Socialist Unity Conference Fails (1917)


Socialist Unity Conference Fails

From the Weekly People, January 13, 1917 as reprinted in The People, January 11, 1991, page 7

After deliberations lasting two days, the conference of delegates representing the Socialist Labor and Socialist parties, held for the purpose of finding a basis for uniting the two parties, reached a deadlock on Sunday evening, Jan. 7.

No basis of agreement could be reached upon the question of the attitude that a united party should adopt toward the economic organization of the working class. The Socialist Party delegation insisted upon the proposed united party's remaining neutral upon this matter of the economic organization -- labor union -- of the working class, while the Socialist Labor Party delegation urged that the mistakes and weaknesses of the craft union form of organization be pointed out to the workingmen and that the principle of socialist industrial unionism be endorsed.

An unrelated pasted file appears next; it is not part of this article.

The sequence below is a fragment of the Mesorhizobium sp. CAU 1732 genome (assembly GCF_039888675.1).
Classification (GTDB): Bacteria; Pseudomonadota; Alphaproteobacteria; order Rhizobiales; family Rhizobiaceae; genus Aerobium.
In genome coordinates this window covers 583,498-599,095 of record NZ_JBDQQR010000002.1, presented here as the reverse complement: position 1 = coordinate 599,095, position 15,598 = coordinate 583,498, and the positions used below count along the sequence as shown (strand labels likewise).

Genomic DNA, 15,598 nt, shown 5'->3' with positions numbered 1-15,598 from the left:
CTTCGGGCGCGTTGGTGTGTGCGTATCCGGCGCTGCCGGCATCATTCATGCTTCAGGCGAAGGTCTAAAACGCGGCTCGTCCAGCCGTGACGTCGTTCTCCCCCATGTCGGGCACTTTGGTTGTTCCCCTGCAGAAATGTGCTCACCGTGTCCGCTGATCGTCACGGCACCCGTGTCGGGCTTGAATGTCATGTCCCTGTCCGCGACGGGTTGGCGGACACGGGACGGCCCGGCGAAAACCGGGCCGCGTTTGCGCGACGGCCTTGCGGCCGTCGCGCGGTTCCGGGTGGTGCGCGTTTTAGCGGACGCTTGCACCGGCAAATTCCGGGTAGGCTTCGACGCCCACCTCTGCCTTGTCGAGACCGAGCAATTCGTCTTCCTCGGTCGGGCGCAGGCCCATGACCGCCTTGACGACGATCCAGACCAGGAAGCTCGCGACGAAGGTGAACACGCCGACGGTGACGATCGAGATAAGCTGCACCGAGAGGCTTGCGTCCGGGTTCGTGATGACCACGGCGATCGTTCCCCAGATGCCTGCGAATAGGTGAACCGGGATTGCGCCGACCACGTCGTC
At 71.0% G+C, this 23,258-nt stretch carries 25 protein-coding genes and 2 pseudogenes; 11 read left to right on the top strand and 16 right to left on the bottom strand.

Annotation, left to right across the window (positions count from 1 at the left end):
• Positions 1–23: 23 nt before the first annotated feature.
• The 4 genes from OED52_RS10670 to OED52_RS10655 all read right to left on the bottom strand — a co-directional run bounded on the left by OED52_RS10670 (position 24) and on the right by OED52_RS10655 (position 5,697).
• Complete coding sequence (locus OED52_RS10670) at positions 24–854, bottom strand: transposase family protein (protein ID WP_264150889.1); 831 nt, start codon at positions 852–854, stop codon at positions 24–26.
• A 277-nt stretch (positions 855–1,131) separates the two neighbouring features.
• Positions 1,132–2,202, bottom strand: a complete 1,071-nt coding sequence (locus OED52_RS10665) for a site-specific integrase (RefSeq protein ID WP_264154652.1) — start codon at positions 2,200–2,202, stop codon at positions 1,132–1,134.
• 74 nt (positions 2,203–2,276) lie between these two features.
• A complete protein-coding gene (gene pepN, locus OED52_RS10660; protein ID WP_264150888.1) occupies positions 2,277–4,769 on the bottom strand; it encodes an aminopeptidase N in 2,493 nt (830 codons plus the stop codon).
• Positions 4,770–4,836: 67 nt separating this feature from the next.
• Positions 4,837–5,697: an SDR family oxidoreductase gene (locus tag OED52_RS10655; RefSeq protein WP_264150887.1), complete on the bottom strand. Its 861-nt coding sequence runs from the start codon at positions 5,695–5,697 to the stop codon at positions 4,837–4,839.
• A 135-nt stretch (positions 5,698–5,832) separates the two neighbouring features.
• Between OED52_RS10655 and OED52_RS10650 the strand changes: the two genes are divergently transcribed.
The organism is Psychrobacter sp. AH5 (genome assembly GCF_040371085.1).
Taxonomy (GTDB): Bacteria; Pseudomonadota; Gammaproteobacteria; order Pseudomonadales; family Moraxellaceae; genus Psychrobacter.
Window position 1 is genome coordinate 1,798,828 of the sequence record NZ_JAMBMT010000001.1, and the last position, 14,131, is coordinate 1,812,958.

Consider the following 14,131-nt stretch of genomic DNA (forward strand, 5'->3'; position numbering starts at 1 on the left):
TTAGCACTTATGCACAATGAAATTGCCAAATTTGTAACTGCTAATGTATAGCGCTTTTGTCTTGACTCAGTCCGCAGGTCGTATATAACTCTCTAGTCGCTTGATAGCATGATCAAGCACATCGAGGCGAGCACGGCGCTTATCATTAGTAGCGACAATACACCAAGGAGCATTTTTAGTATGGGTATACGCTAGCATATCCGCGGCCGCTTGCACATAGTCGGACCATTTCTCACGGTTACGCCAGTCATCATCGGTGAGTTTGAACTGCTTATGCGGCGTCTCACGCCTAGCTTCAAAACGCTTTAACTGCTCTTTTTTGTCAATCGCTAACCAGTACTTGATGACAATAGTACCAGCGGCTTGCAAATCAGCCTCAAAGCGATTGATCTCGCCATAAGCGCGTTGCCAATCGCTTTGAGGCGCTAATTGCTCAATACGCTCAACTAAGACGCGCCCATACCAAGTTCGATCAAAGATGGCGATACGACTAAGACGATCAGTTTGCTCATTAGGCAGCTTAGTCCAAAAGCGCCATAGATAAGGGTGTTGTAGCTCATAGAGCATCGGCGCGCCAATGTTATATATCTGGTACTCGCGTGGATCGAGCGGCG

As no agreement could be reached on the question of economic organization, the conference decided, at the suggestion of [SLP delegate Arthur] Reimer, to proceed nevertheless to take up the question of form of unity. The SP delegation refused absolutely to consider the SLP plan of federative unity, to obtain until time could make more complete union possible; and the SLP men refused to consider complete organic unity. Thereupon the SP men submitted a plan of looser affiliation through national and state councils and participation of the SLP in SP conventions, which the SLP delegation offered to accept if the SP side would accept the industrial union resolution. As the SP men refused to do this the conference reached the position where no agreement was possible, and adjourned.